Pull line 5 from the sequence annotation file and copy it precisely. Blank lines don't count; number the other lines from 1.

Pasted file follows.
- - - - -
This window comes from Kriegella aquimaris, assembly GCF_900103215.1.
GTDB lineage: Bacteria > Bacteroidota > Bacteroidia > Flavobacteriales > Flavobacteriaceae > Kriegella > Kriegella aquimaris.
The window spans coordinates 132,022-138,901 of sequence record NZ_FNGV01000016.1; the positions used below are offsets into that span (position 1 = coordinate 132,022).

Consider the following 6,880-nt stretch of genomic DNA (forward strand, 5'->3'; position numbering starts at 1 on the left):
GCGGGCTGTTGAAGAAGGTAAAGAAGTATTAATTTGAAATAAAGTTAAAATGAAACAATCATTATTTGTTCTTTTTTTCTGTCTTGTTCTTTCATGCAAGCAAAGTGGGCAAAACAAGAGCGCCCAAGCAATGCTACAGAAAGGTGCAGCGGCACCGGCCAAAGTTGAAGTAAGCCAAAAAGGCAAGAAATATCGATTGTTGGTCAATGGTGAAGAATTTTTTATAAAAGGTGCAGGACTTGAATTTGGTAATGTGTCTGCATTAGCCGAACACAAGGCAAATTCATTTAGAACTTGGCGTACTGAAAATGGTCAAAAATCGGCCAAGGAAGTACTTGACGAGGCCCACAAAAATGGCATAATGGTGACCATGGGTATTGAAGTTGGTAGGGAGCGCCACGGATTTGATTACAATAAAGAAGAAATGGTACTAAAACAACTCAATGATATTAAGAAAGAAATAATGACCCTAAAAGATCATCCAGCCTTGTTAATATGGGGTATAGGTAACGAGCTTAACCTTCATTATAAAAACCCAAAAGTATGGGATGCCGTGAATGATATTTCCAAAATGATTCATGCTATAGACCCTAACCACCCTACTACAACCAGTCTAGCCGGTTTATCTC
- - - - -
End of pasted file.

GCGGGCTGTTGAAGAAGGTAAAGAAGTATTAATTTGAAATAAAGTTAAAATGAAACAATCATTATTTGTTCTTTTTTTCTGTCTTGTTCTTTCATGCAAGCAAAGTGGGCAAAACAAGAGCGCCCAAGCAATGCTACAGAAAGGTGCAGCGGCACCGGCCAAAGTTGAAGTAAGCCAAAAAGGCAAGAAATATCGATTGTTGGTCAATGGTGAAGAATTTTTTATAAAAGGTGCAGGACTTGAATTTGGTAATGTGTCTGCATTAGCCGAACACAAGGCAAATTCATTTAGAACTTGGCGTACTGAAAATGGTCAAAAATCGGCCAAGGAAGTACTTGACGAGGCCCACAAAAATGGCATAATGGTGACCATGGGTATTGAAGTTGGTAGGGAGCGCCACGGATTTGATTACAATAAAGAAGAAATGGTACTAAAACAACTCAATGATATTAAGAAAGAAATAATGACCCTAAAAGATCATCCAGCCTTGTTAATATGGGGTATAGGTAACGAGCTTAACCTTCATTATAAAAACCCAAAAGTATGGGATGCCGTGAATGATATTTCCAAAATGATTCATGCTATAGACCCTAACCACCCTACTACAACCAGTCTAGCCGGTTTATCTC